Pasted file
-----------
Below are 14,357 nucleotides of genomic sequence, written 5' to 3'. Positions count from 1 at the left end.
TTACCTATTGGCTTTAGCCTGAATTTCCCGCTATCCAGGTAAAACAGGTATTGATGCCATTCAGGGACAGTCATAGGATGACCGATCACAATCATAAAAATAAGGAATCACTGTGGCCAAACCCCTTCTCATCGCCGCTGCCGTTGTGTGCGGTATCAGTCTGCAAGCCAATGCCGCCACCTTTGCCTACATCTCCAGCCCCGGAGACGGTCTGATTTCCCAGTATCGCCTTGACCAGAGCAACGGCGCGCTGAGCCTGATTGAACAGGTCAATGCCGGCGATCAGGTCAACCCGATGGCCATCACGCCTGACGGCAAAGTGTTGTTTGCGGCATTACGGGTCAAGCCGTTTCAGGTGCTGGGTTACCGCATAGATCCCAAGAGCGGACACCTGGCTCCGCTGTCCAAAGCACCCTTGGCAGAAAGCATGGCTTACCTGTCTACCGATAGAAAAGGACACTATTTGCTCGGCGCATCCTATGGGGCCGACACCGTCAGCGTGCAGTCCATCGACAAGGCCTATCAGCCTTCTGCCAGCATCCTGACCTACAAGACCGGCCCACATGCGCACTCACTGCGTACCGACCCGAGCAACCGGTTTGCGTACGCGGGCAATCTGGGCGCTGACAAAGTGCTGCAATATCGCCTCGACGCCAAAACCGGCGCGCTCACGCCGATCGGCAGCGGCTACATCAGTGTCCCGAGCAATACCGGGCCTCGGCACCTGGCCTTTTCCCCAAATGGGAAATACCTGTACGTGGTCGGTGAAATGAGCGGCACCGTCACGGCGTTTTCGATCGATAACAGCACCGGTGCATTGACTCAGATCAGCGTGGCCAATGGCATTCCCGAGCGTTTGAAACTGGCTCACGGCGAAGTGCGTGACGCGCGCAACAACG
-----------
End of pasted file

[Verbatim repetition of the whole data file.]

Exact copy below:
Below are 14,357 nucleotides of genomic sequence, written 5' to 3'. Positions count from 1 at the left end.
TTACCTATTGGCTTTAGCCTGAATTTCCCGCTATCCAGGTAAAACAGGTATTGATGCCATTCAGGGACAGTCATAGGATGACCGATCACAATCATAAAAATAAGGAATCACTGTGGCCAAACCCCTTCTCATCGCCGCTGCCGTTGTGTGCGGTATCAGTCTGCAAGCCAATGCCGCCACCTTTGCCTACATCTCCAGCCCCGGAGACGGTCTGATTTCCCAGTATCGCCTTGACCAGAGCAACGGCGCGCTGAGCCTGATTGAACAGGTCAATGCCGGCGATCAGGTCAACCCGATGGCCATCACGCCTGACGGCAAAGTGTTGTTTGCGGCATTACGGGTCAAGCCGTTTCAGGTGCTGGGTTACCGCATAGATCCCAAGAGCGGACACCTGGCTCCGCTGTCCAAAGCACCCTTGGCAGAAAGCATGGCTTACCTGTCTACCGATAGAAAAGGACACTATTTGCTCGGCGCATCCTATGGGGCCGACACCGTCAGCGTGCAGTCCATCGACAAGGCCTATCAGCCTTCTGCCAGCATCCTGACCTACAAGACCGGCCCACATGCGCACTCACTGCGTACCGACCCGAGCAACCGGTTTGCGTACGCGGGCAATCTGGGCGCTGACAAAGTGCTGCAATATCGCCTCGACGCCAAAACCGGCGCGCTCACGCCGATCGGCAGCGGCTACATCAGTGTCCCGAGCAATACCGGGCCTCGGCACCTGGCCTTTTCCCCAAATGGGAAATACCTGTACGTGGTCGGTGAAATGAGCGGCACCGTCACGGCGTTTTCGATCGATAACAGCACCGGTGCATTGACTCAGATCAGCGTGGCCAATGGCATTCCCGAGCGTTTGAAACTGGCTCACGGCGAAGTGCGTGACGCGCGCAACAACG